Ich habe gestern einen Film ausgeliehen. (position time adverbial)

Kyoung815

Member
English
How do put words such as "heute, gestern, or morgen" in order?

Because these are adverbs, is there any specific order for adverbs in German?

Are these example correct?:
Ich habe gestern einen Film gemietet.

Ich will heute spazieren gehen.

Danke!
 
  • Sepia

    Senior Member
    High German/Danish
    How do put words such as "heute, gestern, or morgen" in order?

    Because these are adverbs, is there any specific order for adverbs in German?

    Are these example correct?:
    Ich habe gestern einen Film gemietet.

    Ich will heute spazieren gehen.

    Danke!
    You can put time adverbials almost anywhere you like, as long as it is not in between other constellations words that belong together as an entity. Almost like you do in English. However, at the end of the phrase, after the participle, would usuylly sound odd if not stressed in a certain way - like, I really want to point out THAT was the time and not at some other time.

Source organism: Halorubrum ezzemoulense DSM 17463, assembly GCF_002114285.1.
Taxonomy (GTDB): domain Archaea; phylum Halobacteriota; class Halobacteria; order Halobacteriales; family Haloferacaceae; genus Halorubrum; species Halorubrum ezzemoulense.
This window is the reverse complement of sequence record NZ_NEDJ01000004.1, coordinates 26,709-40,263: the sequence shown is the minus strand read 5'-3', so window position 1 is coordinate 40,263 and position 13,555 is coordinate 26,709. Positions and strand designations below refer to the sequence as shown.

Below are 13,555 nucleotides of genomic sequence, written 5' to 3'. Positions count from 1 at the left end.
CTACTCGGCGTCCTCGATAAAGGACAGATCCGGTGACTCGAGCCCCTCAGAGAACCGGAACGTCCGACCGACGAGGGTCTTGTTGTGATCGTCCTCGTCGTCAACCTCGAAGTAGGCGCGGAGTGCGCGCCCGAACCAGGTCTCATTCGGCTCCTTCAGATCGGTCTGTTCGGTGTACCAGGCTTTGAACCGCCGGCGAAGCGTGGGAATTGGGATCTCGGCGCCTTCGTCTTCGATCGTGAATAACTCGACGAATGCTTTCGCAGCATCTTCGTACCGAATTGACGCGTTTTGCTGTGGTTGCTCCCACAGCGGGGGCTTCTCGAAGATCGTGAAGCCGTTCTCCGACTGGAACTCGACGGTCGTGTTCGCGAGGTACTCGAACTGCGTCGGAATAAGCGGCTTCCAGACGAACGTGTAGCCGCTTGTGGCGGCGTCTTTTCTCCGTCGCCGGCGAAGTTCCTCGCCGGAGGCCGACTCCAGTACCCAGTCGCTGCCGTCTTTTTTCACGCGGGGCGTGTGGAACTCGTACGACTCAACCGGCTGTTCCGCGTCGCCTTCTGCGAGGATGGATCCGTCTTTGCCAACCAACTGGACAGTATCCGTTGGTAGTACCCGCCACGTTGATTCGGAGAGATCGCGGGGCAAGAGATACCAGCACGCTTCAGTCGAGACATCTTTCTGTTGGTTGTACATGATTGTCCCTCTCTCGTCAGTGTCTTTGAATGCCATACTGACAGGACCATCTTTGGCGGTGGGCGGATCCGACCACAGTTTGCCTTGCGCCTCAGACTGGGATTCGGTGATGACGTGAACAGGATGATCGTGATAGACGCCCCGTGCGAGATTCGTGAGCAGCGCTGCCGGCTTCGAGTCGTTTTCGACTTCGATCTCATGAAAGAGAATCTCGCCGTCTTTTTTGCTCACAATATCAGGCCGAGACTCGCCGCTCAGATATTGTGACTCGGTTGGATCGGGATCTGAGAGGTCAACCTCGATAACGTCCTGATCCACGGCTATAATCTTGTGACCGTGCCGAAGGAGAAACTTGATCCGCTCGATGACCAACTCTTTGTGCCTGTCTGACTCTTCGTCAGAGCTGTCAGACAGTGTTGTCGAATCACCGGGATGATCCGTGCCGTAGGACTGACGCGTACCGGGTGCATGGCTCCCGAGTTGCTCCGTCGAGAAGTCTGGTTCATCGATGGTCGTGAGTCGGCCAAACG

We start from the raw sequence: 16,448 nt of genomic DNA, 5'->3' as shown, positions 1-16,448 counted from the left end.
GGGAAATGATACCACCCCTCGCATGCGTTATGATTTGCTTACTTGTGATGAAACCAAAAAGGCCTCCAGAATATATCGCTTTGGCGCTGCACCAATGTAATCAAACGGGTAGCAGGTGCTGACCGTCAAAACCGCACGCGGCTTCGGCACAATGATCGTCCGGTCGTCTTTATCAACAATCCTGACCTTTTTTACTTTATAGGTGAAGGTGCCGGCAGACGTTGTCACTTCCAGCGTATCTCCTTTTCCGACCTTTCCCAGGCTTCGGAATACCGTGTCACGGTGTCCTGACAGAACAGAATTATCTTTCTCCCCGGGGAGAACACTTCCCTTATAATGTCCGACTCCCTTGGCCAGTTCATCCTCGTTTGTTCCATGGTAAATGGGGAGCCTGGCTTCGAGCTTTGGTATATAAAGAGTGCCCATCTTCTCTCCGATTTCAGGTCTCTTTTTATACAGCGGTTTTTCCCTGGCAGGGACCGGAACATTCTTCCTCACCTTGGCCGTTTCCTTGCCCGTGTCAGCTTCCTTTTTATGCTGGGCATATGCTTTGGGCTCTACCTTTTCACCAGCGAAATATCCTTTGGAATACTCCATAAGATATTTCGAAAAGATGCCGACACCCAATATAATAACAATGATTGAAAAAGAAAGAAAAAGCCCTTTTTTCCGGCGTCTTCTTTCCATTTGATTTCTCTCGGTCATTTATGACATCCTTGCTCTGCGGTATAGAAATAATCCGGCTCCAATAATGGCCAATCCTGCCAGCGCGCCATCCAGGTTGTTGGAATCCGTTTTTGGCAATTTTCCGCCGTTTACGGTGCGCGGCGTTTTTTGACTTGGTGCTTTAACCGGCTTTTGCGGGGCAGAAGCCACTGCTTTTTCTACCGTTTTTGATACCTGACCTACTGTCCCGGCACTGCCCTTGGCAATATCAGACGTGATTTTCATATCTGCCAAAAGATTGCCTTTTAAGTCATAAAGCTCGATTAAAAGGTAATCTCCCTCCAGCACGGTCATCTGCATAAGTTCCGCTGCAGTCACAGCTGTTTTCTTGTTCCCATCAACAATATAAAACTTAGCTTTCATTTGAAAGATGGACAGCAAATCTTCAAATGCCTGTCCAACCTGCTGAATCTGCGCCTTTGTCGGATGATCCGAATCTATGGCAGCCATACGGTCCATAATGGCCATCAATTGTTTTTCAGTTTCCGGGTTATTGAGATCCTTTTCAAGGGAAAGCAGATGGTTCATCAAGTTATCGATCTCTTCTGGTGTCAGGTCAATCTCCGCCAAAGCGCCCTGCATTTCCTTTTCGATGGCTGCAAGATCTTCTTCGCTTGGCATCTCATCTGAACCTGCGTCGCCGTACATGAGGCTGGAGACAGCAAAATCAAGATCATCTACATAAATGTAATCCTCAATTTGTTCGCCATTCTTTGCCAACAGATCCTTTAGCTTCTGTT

However, in German it might be necessary to switch the position of verb and the subject. - Heute will ich spazieren gehen.


    I still haven't seen a language where you can't put time adverbials pretty much where you want.
     

    Schimmelreiter

    Senior Member
    Deutsch
    I still haven't seen a language where you can't put time adverbials pretty much where you want.
    English is one of them. Extreme exceptions aside, you can't put an adverbial between predicate and object:

    *I will see soon you.

    Hence, I disagree with the whole notion of
    You can put time adverbials almost anywhere you like [...] Almost like you do in English.



    The restrictive caution,
    as long as it is not in between other constellations words that belong together as an entity
    doesn't make it any better since the predicate and the object exactly don't form an entity together and still you can't place an adverbial between them, whereas there's the predicate will see, which indeed is an entity in my example above, but an adverbial may well go in between its two parts: